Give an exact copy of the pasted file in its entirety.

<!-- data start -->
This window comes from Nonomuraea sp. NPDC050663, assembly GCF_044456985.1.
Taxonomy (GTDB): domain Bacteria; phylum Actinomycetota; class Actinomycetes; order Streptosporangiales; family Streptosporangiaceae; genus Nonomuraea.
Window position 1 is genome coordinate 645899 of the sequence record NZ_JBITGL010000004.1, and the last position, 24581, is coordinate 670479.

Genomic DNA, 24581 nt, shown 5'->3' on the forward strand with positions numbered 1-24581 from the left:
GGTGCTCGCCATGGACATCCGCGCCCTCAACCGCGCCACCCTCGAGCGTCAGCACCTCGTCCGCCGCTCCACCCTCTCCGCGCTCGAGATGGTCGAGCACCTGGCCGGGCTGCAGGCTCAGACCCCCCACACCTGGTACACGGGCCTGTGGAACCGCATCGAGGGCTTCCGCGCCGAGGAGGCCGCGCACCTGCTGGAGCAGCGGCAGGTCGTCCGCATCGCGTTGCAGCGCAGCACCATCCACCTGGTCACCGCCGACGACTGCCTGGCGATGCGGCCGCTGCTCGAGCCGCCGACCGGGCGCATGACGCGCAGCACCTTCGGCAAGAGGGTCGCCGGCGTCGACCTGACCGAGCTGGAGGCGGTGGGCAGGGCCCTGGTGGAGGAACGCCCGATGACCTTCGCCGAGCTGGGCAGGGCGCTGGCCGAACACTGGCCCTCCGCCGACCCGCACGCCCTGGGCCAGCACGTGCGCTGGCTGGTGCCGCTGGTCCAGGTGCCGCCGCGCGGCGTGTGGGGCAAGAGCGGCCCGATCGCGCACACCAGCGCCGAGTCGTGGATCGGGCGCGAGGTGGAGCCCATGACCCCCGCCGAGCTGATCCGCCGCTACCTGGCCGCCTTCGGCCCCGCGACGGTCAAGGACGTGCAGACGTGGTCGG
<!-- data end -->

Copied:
This window comes from Nonomuraea sp. NPDC050663, assembly GCF_044456985.1.
Taxonomy (GTDB): domain Bacteria; phylum Actinomycetota; class Actinomycetes; order Streptosporangiales; family Streptosporangiaceae; genus Nonomuraea.
Window position 1 is genome coordinate 645899 of the sequence record NZ_JBITGL010000004.1, and the last position, 24581, is coordinate 670479.

Genomic DNA, 24581 nt, shown 5'->3' on the forward strand with positions numbered 1-24581 from the left:
GGTGCTCGCCATGGACATCCGCGCCCTCAACCGCGCCACCCTCGAGCGTCAGCACCTCGTCCGCCGCTCCACCCTCTCCGCGCTCGAGATGGTCGAGCACCTGGCCGGGCTGCAGGCTCAGACCCCCCACACCTGGTACACGGGCCTGTGGAACCGCATCGAGGGCTTCCGCGCCGAGGAGGCCGCGCACCTGCTGGAGCAGCGGCAGGTCGTCCGCATCGCGTTGCAGCGCAGCACCATCCACCTGGTCACCGCCGACGACTGCCTGGCGATGCGGCCGCTGCTCGAGCCGCCGACCGGGCGCATGACGCGCAGCACCTTCGGCAAGAGGGTCGCCGGCGTCGACCTGACCGAGCTGGAGGCGGTGGGCAGGGCCCTGGTGGAGGAACGCCCGATGACCTTCGCCGAGCTGGGCAGGGCGCTGGCCGAACACTGGCCCTCCGCCGACCCGCACGCCCTGGGCCAGCACGTGCGCTGGCTGGTGCCGCTGGTCCAGGTGCCGCCGCGCGGCGTGTGGGGCAAGAGCGGCCCGATCGCGCACACCAGCGCCGAGTCGTGGATCGGGCGCGAGGTGGAGCCCATGACCCCCGCCGAGCTGATCCGCCGCTACCTGGCCGCCTTCGGCCCCGCGACGGTCAAGGACGTGCAGACGTGGTCGG